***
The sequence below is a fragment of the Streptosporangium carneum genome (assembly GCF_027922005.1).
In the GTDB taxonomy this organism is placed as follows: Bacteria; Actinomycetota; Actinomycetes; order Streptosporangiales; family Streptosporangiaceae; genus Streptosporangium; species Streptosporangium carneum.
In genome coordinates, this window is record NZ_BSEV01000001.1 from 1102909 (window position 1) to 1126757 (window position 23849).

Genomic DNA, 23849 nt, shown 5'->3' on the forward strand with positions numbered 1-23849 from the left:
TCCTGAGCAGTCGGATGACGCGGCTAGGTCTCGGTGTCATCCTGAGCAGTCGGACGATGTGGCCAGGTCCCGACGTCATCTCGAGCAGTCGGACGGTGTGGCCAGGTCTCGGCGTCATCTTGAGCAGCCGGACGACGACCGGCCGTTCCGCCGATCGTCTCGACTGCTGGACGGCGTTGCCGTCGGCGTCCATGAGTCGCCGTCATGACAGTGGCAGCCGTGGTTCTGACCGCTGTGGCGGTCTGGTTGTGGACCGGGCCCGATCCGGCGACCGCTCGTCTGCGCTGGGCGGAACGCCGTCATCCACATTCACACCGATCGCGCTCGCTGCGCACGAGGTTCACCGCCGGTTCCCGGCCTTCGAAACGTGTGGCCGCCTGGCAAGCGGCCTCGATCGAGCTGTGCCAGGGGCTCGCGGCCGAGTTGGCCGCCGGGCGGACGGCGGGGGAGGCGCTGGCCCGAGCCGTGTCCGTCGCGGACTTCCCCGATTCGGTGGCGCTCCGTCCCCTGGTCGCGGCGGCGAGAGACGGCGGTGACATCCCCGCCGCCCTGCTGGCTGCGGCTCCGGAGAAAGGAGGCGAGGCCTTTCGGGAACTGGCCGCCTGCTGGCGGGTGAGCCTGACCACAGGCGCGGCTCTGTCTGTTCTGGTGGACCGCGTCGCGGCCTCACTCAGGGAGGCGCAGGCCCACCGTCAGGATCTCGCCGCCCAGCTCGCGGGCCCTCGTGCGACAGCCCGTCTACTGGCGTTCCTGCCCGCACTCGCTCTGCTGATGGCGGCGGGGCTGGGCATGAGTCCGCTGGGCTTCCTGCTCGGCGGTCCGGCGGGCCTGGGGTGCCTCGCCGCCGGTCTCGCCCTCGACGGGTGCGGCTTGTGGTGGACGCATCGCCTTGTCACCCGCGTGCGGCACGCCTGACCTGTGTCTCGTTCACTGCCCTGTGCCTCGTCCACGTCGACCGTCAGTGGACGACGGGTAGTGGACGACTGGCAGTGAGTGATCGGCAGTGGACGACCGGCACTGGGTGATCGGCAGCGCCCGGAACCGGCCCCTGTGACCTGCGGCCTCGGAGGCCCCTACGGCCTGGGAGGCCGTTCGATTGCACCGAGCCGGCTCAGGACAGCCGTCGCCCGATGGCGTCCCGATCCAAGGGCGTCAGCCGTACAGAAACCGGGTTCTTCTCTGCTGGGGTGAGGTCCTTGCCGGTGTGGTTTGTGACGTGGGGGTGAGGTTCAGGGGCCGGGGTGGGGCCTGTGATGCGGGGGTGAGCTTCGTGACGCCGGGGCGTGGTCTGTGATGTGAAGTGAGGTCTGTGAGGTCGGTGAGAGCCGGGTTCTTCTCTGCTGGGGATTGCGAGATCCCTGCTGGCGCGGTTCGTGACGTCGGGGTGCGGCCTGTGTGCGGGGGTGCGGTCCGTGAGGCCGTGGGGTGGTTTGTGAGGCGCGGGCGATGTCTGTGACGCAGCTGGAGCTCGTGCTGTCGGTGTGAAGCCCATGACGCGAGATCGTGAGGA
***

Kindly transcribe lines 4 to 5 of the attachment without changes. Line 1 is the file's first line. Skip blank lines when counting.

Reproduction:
Genomic DNA, 23849 nt, shown 5'->3' on the forward strand with positions numbered 1-23849 from the left:
TCCTGAGCAGTCGGATGACGCGGCTAGGTCTCGGTGTCATCCTGAGCAGTCGGACGATGTGGCCAGGTCCCGACGTCATCTCGAGCAGTCGGACGGTGTGGCCAGGTCTCGGCGTCATCTTGAGCAGCCGGACGACGACCGGCCGTTCCGCCGATCGTCTCGACTGCTGGACGGCGTTGCCGTCGGCGTCCATGAGTCGCCGTCATGACAGTGGCAGCCGTGGTTCTGACCGCTGTGGCGGTCTGGTTGTGGACCGGGCCCGATCCGGCGACCGCTCGTCTGCGCTGGGCGGAACGCCGTCATCCACATTCACACCGATCGCGCTCGCTGCGCACGAGGTTCACCGCCGGTTCCCGGCCTTCGAAACGTGTGGCCGCCTGGCAAGCGGCCTCGATCGAGCTGTGCCAGGGGCTCGCGGCCGAGTTGGCCGCCGGGCGGACGGCGGGGGAGGCGCTGGCCCGAGCCGTGTCCGTCGCGGACTTCCCCGATTCGGTGGCGCTCCGTCCCCTGGTCGCGGCGGCGAGAGACGGCGGTGACATCCCCGCCGCCCTGCTGGCTGCGGCTCCGGAGAAAGGAGGCGAGGCCTTTCGGGAACTGGCCGCCTGCTGGCGGGTGAGCCTGACCACAGGCGCGGCTCTGTCTGTTCTGGTGGACCGCGTCGCGGCCTCACTCAGGGAGGCGCAGGCCCACCGTCAGGATCTCGCCGCCCAGCTCGCGGGCCCTCGTGCGACAGCCCGTCTACTGGCGTTCCTGCCCGCACTCGCTCTGCTGATGGCGGCGGGGCTGGGCATGAGTCCGCTGGGCTTCCTGCTCGGCGGTCCGGCGGGCCTGGGGTGCCTCGCCGCCGGTCTCGCCCTCGACGGGTGCGGCTTGTGGTGGACGCATCGCCTTGTCACCCGCGTGCGGCACGCCTGACCTGTGTCTCGTTCACTGCCCTGTGCCTCGTCCACGTCGACCGTCAGTGGACGACGGGTAGTGGACGACTGGCAGTGAGTGATCGGCAGTGGACGACCGGCACTGGGTGATCGGCAGCGCCCGGAACCGGCCCCTGTGACCTGCGGCCTCGGAGGCCCCTACGGCCTGGGAGGCCGTTCGATTGCACCGAGCCGGCTCAGGACAGCCGTCGCCCGATGGCGTCCCGATCCAAGGGCGTCAGCCGTACAGAAACCGGGTTCTTCTCTGCTGGGGTGAGGTCCTTGCCGGTGTGGTTTGTGACGTGGGGGTGAGGTTCAGGGGCCGGGGTGGGGCCTGTGATGCGGGGGTGAGCTTCGTGACGCCGGGGCGTGGTCTGTGATGTGAAGTGAGGTCTGTGAGGTCGGTGAGAGCCGGGTTCTTCTCTGCTGGGGATTGCGAGATCCCTGCTGGCGCGGTTCGTGACGTCGGGGTGCGGCCTGTGTGCGGGGGTGCGGTCCGTGAGGCCGTGGGGTGGTTTGTGAGGCGCGGGCGATGTCTGTGACGCAGCTGGAGCTCGTGCTGTCGGTGTGAAGCCCATGACGCGAGATCGTGAGGA